Page 76 - Jewish Book Annual Volume 14

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JEWISH BOOK ANNUAL
66
David Gans’
Zemah David
, who in turn had culled his information
from the
Shalshelet ha-Kabbalah.
Since the latter’s original state-
ment was in error, his successors became accomplices in dissem-
inating the misstatement.
To this task of sifting previous works and rectifying errors,
Azulai brought the gift of a truly phenomenal memory and the
experience of wide travel and extended converse with a host of
scholars. Describing the scholarship and methods of the scholars
of Tunis, he wrote, “They are not well acquainted with the codes
and responsa literature and they have a short memory; so much
so that I who, to my sorrow, have a poor memory was considered
by them as possessing a memory of great retentiveness.” His
disparagement of his own memory is, of course, due to a diffidence
prompted by his pietistic training.
The second aid in his equipment for the task of writing
Shem
ha-Gedolim
was the rich opportunity his travels afforded him to
inspect books and manuscripts. The state libraries of Turin,
Modena, Venice, Florence, and Paris contained important collec-
tions of Hebrew manuscripts. He visited them all and duly noted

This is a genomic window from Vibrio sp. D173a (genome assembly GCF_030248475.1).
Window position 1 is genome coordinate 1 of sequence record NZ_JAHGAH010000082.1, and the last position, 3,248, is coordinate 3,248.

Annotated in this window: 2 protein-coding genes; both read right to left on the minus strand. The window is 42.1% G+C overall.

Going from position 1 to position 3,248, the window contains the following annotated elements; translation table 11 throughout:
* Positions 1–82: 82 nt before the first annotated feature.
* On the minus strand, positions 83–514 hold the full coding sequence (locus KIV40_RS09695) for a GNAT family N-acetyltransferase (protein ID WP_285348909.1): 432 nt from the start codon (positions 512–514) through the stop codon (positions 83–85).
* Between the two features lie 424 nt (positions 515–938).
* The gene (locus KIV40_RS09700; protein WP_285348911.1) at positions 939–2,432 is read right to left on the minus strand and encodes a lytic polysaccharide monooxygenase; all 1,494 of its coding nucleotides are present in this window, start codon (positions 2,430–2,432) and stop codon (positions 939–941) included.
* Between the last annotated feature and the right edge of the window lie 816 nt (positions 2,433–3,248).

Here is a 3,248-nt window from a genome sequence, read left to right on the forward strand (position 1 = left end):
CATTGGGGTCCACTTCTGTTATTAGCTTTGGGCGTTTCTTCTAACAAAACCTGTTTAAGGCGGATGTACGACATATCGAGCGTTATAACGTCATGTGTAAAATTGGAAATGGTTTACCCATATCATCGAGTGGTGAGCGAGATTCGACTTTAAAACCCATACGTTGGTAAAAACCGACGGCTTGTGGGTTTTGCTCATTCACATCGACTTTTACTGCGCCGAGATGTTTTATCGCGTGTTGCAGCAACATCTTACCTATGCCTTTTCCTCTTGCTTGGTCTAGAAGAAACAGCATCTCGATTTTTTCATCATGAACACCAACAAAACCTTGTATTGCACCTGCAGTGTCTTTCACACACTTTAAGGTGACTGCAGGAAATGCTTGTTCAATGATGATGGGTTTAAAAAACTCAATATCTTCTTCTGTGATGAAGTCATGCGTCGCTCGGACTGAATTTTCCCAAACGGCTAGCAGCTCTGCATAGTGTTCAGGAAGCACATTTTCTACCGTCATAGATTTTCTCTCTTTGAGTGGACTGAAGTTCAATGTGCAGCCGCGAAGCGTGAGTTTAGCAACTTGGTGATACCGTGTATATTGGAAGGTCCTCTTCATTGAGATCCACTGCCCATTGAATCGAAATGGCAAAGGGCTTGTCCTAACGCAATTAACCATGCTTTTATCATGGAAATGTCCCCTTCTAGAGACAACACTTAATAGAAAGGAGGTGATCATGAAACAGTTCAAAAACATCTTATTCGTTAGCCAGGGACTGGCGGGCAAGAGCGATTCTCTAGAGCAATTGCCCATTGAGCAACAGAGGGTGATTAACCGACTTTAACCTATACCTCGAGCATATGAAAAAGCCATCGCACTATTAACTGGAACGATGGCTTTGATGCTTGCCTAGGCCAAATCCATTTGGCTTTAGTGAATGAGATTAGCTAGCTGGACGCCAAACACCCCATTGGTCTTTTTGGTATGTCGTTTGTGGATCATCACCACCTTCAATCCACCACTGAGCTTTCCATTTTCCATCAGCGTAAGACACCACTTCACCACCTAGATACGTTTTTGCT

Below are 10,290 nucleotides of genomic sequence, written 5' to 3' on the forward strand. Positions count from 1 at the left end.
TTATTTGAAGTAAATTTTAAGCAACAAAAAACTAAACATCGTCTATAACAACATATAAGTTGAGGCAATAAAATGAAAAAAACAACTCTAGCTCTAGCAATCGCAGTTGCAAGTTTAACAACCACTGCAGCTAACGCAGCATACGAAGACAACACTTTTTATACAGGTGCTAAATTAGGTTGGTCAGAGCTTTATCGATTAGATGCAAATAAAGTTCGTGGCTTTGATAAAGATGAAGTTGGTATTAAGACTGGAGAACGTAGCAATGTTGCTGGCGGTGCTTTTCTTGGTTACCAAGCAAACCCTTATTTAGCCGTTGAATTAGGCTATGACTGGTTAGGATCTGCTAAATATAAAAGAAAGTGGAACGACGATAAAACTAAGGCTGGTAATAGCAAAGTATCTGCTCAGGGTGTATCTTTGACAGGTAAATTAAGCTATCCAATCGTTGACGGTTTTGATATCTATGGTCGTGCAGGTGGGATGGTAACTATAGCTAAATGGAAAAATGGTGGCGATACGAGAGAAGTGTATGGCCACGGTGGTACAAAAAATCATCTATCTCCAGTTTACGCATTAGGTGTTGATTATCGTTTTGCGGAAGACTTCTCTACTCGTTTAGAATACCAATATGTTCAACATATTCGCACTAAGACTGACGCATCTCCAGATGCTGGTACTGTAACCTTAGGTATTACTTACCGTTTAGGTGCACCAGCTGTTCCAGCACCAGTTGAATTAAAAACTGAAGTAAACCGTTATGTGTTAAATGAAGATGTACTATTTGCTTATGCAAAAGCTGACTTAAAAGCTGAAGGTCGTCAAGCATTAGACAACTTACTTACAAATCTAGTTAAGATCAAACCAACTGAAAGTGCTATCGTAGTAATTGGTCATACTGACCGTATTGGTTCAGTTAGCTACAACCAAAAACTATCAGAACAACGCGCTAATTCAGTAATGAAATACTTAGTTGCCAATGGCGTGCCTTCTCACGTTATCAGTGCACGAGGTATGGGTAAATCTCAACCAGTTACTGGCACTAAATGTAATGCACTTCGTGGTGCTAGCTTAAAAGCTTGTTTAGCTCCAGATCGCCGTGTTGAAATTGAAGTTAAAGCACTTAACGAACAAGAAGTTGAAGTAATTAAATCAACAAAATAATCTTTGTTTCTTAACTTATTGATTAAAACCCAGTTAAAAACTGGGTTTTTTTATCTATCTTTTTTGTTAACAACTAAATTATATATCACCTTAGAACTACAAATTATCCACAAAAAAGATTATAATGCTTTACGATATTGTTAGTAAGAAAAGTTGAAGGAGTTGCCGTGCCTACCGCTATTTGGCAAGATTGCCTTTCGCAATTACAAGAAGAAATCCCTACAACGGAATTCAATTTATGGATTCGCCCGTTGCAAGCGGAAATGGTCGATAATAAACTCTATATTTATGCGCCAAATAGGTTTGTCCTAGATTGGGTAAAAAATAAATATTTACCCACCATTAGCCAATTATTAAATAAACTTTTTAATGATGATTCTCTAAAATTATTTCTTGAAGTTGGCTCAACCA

in the
Maagal Tob
the manuscripts he saw. Where time permitted,
he copied portions of the manuscripts that interested him or had
friends copy them for him. “Even though I had but one foot on
the ground and David was anxious to get on with his sacred
mission, I gave no sleep to my eyes until I copied the notes on the
margin [of the mss.] into my own copy of
Hesed
/ ’
Abraham.
The
printed text that has recently appeared is full of errors and omis-
sions.” In Paris, through the good offices of a kindly disposed and
highly placed Gentile, he was accorded the unusual privilege of
borrowing a manuscript from the National Library. The most
valuable single manuscript he came across was undoubtedly the
famous Munich manuscript (1243) of the Talmud, which he found
in the tiny German village of Pfersee. “ I read four or five pages of
the Tractate
Horayot
and found there numerous variant readings.
I wanted to delight further in this Talmud but the wealthy Jewish
owner ordered his servant to hurry me on my way and they did
not let me rest. Let this too be reckoned for good.”
His travels not only widened his knowledge of manuscripts; they
also added considerably to his store of books. He acquired these
either by purchase or by gift. Despite the inconvenience involved,
he carried with him many valuable books picked up in his travels.
Sheer good fortune spared the two boxes of books purchased in
Frankfort from the disastrous fire that broke out in the Ghetto
in 1754.
A bibliographic work like
Shem ha-Gedolim
is the product of
years of labor. Azulai’s practice of keeping literary journals in